Academic journal article School Community Journal

Parenting for Competence and Parenting with Competence: Essential Connections between Parenting and Social and Emotional Learning

Academic journal article School Community Journal

Parenting for Competence and Parenting with Competence: Essential Connections between Parenting and Social and Emotional Learning

Article excerpt

Introduction

By midmorning, co-author Jennifer is deeply focused on writing, coaching, and educating parents on cultivating social and emotional skills in family life, but by late afternoon she is supplying healthy snacks, encouraging outdoor play, and supporting homework completion for her son. Meanwhile, in midmorning co-author Shannon is either teaching a child development class, advising a graduate student, or collecting data on social and emotional development in a preschool classroom, but by evening, she negotiates sibling rivalry, reads bedtime stories to her two children, and checks in about how the day went. Co-author Roger focuses on research, practice, and policy advancing school-family partnerships to enhance children's social, emotional, and academic learning-and he communicates regularly by Skype, text, and phone with his 30-year-old daughter and 26-year-old son about their work, relationships, and life challenges. While engaging in our professional contributions studying children's social and emotional development and how we can best support their success in school and life, we began to wonder: Why it is so challenging to translate this into practice with our own children each day? Specifically, we wondered how parents could use the extensive school-based social and emotional learning (SEL) research to help them in two ways: (1) develop their children's social and emotional competence, and (2) apply their own social and emotional competence in their everyday parenting practices.

According to a recent survey conducted by NBC News and Pearson Education, the majority of parents in the U.S. said the most critical skills for their children to learn are social and communication skills. These were considered even more important than teaching children to attain good grades or understand technology (Princeton Survey Research Associates, 2015). A different survey by Learning Heroes found that parents worried more about their children's emotional well-being and exposure to peer pressure day-to-day than they did about academic pressures or performance (Hart Research Associates, 2017). Indeed, research confirms that children who are more competent in social and emotional skills also enjoy greater happiness, confidence, and capacity to sustain and grow relationships (Albright & Weissberg, 2010; Jennings & Greenberg, 2009).

Parents in the NBC News study were also asked about their skill requirements for effectiveness in parenting. In addition to prioritizing SEL for their children, they also thought SEL was important for themselves. The majority ranked patience and understanding as the skills they most needed to be successful in their own parenting practices. Although there is a growing recognition that social and emotional skills such as these are fundamental to parents' everyday lives, there are far too few research-based resources and educational opportunities to guide them. In the present study, we aimed to extend these survey findings by examining parents' interest in SEL (for their children and for themselves) in greater depth and to consider how that interest aligns with a prominent SEL framework that has not yet been fully applied to parenting.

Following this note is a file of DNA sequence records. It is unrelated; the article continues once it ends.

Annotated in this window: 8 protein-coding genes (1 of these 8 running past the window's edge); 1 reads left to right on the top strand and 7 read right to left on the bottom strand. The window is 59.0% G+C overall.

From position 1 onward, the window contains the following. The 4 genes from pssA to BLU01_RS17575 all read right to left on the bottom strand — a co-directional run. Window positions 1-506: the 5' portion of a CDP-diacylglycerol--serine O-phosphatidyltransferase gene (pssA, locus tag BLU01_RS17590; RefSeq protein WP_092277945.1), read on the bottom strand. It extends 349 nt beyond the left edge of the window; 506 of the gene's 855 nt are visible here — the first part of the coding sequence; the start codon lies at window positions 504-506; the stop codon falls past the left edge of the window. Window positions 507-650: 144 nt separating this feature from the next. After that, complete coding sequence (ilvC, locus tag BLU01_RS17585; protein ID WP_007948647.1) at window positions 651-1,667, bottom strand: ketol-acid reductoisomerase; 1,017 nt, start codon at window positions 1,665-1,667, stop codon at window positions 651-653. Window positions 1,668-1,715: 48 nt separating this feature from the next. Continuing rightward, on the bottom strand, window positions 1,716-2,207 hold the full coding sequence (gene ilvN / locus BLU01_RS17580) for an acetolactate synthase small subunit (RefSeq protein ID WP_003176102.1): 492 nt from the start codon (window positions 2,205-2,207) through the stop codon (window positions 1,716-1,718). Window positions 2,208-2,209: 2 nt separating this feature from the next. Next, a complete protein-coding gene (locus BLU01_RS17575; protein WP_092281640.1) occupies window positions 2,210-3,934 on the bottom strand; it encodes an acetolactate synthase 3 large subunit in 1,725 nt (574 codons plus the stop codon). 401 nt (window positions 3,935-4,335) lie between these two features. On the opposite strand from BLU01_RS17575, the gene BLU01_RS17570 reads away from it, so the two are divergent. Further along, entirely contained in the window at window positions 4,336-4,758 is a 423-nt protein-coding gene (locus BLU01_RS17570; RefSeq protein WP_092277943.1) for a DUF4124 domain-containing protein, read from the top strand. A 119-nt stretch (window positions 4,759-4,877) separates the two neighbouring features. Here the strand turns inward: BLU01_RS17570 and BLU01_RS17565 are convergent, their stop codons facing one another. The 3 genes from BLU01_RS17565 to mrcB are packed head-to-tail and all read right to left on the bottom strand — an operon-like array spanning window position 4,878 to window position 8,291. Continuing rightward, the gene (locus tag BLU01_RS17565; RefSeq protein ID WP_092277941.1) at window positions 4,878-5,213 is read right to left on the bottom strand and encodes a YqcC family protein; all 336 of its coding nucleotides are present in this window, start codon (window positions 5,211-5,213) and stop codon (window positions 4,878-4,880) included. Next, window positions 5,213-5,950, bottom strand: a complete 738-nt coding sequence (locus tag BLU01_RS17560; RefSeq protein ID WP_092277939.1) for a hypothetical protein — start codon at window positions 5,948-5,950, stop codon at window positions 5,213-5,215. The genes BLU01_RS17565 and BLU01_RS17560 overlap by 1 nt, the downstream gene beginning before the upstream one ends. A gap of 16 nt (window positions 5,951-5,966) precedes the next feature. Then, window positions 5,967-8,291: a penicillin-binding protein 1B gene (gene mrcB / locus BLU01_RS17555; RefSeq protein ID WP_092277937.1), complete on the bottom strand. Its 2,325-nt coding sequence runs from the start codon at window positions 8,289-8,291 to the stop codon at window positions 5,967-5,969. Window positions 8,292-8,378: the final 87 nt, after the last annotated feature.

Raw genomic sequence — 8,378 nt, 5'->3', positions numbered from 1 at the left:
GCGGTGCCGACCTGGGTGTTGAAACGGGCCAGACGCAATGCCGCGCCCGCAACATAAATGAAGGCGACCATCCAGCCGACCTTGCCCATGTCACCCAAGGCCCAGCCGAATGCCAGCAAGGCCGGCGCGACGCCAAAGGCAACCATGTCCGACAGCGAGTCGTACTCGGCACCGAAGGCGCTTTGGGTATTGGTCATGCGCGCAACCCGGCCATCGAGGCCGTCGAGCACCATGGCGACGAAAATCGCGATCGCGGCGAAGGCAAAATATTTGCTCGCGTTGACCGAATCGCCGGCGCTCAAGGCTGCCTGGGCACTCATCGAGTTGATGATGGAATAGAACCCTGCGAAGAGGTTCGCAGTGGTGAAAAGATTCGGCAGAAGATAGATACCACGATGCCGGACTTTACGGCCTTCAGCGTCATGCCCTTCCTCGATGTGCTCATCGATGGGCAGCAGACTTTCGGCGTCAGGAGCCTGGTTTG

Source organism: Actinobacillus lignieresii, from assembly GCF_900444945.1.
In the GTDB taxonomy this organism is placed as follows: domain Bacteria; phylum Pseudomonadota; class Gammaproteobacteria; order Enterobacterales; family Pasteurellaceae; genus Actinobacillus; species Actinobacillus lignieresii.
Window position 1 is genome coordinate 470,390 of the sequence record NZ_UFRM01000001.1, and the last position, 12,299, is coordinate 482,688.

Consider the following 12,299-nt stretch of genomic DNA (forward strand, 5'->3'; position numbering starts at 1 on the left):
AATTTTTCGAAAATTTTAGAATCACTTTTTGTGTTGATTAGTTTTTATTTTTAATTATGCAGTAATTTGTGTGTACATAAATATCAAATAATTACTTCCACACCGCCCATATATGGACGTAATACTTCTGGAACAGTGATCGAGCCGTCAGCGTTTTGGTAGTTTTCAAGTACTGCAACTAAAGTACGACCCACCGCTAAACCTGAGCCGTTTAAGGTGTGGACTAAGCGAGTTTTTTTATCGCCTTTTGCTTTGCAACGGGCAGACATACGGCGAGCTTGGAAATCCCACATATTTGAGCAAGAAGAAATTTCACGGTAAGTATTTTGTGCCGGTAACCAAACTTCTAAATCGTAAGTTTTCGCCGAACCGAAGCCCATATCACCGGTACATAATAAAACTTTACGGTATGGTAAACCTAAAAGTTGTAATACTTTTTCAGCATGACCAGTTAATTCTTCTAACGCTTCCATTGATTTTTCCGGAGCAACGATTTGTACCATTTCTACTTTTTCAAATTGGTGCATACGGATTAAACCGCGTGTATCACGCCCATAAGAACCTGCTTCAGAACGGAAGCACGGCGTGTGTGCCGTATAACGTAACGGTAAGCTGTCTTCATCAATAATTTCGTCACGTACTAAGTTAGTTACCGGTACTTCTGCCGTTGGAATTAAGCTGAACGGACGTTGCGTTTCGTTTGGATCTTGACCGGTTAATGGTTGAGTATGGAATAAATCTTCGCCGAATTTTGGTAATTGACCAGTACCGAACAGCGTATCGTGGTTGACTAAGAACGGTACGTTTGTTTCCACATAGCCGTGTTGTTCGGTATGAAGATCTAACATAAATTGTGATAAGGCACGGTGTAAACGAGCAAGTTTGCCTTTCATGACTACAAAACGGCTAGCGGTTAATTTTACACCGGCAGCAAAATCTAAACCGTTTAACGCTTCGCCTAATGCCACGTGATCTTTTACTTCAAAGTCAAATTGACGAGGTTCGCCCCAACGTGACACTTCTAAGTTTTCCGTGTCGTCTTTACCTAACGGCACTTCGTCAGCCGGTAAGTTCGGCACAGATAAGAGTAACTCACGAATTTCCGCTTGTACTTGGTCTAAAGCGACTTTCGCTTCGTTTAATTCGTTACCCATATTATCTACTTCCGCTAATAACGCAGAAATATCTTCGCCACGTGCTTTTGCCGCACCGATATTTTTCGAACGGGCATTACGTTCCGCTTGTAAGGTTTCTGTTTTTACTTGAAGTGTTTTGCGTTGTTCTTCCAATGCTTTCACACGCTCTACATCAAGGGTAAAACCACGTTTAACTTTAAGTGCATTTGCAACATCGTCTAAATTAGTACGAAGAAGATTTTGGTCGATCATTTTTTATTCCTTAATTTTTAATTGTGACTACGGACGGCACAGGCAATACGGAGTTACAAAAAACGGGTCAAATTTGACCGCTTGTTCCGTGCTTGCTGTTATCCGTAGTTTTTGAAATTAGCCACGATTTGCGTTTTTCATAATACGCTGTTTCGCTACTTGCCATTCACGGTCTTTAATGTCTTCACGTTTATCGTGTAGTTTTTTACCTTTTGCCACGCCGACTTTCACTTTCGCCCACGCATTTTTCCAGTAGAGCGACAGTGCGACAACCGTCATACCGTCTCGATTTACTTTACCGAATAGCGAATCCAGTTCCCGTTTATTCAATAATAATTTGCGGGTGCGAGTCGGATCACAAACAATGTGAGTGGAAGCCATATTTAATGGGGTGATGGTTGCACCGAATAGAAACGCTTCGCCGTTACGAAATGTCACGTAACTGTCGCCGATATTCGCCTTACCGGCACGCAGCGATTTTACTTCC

Social and emotional learning (SEL) involves acquiring and effectively applying the attitudes, knowledge, and skills to become aware of, articulate, and manage emotions, set and achieve positive goals, take others' perspectives while showing empathy and compassion, grow healthy relationships, and make responsible decisions (CASEL, 2015). In this article, we aim to define the scope and issues involved with parenting that may be addressed with SEL and to raise questions for advancing SEL research and practice in regards to everyday parenting. Throughout the article, we refer to "parents" and "parenting," but we consider other adults raising children (i.e., grandparents, extended family members, guardians) as "parents" as well. The framework of the Parent Development Theory offers a contemporary definition of parenting as one who combines elements of bonding or love and affection, discipline, education, general welfare and protection, responsivity, as well as sensitivity with the relative emphasis of each varying somewhat as children grow and develop from infancy through adulthood (Mowder, Rubinson, & Yasik, 2009). …

Search by... Author
Show... All Results Primary Sources Peer-reviewed

Oops!

An unknown error has occurred. Please click the button below to reload the page. If the problem persists, please try again in a little while.